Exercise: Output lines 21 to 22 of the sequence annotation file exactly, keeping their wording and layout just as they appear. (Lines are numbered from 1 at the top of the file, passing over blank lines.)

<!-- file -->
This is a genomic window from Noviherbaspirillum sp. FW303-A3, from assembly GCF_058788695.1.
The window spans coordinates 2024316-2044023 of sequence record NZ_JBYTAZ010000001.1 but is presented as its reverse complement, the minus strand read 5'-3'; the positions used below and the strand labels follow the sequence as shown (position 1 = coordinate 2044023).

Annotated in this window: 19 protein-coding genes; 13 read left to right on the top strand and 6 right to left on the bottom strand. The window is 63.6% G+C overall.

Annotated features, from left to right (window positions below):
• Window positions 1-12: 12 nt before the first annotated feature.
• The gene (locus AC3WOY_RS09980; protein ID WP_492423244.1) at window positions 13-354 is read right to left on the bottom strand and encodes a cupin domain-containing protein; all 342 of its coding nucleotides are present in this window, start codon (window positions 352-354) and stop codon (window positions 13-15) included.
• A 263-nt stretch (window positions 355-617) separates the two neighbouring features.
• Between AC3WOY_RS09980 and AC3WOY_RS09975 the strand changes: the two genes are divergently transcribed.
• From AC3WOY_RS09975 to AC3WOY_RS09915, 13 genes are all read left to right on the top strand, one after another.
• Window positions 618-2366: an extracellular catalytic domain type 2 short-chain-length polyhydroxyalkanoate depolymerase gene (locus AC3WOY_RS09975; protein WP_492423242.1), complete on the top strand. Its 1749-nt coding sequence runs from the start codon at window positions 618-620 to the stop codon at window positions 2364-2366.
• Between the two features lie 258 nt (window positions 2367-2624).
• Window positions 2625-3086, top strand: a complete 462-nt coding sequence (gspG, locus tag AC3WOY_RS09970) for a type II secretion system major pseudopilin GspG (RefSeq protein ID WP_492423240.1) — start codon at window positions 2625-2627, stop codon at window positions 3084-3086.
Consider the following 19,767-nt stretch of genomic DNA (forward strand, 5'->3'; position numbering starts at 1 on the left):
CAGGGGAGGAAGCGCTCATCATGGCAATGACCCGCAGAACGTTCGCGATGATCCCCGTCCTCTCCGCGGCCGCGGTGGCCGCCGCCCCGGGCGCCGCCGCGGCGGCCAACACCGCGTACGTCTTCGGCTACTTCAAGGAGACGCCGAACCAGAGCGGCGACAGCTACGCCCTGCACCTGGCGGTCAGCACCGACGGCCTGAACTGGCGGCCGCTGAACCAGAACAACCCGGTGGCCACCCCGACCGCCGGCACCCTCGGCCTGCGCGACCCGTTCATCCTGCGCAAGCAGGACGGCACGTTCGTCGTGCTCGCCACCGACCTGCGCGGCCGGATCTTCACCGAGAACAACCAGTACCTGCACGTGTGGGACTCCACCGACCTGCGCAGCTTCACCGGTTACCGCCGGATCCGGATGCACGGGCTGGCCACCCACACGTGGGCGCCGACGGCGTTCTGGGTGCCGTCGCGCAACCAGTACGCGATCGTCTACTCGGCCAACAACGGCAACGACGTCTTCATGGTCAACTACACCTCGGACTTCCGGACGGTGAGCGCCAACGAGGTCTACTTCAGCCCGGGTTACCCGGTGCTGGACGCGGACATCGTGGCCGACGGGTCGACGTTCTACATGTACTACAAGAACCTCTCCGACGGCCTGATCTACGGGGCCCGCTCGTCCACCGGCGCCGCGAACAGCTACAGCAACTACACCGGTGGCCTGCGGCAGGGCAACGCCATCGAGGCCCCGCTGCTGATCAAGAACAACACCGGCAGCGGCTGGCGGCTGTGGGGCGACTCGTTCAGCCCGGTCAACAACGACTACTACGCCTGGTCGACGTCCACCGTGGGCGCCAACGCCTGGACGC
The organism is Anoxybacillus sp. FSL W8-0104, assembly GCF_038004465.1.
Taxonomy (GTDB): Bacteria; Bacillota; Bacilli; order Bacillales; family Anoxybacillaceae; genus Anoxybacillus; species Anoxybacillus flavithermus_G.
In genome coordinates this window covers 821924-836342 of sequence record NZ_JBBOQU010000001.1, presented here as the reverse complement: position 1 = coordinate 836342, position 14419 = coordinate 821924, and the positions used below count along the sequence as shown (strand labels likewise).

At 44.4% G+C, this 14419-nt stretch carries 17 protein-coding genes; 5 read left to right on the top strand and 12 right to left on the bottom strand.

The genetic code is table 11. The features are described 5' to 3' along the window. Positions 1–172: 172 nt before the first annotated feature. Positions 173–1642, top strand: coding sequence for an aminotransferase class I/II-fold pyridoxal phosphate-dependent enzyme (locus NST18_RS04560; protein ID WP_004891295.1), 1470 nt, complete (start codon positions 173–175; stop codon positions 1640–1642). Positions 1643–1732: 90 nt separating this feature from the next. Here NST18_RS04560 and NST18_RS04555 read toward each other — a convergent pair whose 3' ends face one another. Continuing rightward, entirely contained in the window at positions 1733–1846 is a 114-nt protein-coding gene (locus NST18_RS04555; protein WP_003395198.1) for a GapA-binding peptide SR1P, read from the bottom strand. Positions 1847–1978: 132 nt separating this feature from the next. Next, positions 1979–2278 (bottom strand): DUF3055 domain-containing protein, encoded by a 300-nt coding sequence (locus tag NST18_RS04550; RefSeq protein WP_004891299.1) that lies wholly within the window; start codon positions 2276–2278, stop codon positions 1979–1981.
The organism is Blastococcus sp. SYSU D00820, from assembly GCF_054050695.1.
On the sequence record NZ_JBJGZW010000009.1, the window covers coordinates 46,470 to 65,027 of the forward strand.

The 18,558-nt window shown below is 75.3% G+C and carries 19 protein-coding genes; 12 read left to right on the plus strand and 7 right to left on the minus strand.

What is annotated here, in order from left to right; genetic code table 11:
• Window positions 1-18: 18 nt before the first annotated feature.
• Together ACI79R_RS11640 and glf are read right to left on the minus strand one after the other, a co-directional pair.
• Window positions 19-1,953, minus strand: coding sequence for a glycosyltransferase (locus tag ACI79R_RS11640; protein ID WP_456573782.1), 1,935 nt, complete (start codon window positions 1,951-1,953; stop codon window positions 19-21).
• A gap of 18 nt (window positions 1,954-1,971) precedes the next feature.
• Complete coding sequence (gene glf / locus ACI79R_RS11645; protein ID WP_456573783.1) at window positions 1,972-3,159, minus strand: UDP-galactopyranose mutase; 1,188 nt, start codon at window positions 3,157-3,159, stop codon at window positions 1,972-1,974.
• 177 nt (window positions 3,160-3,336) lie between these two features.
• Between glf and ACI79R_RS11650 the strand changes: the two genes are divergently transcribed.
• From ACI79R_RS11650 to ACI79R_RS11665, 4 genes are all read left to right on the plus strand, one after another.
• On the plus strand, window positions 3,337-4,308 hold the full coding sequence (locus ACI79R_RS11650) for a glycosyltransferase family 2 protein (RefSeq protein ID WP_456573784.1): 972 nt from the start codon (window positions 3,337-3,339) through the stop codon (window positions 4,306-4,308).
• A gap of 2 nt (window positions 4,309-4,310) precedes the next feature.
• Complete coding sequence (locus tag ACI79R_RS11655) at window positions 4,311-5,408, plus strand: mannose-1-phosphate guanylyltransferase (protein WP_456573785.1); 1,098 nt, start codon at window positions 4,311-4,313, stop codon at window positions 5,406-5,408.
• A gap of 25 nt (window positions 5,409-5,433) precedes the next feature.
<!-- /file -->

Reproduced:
On the sequence record NZ_JBJGZW010000009.1, the window covers coordinates 46,470 to 65,027 of the forward strand.

The 18,558-nt window shown below is 75.3% G+C and carries 19 protein-coding genes; 12 read left to right on the plus strand and 7 right to left on the minus strand.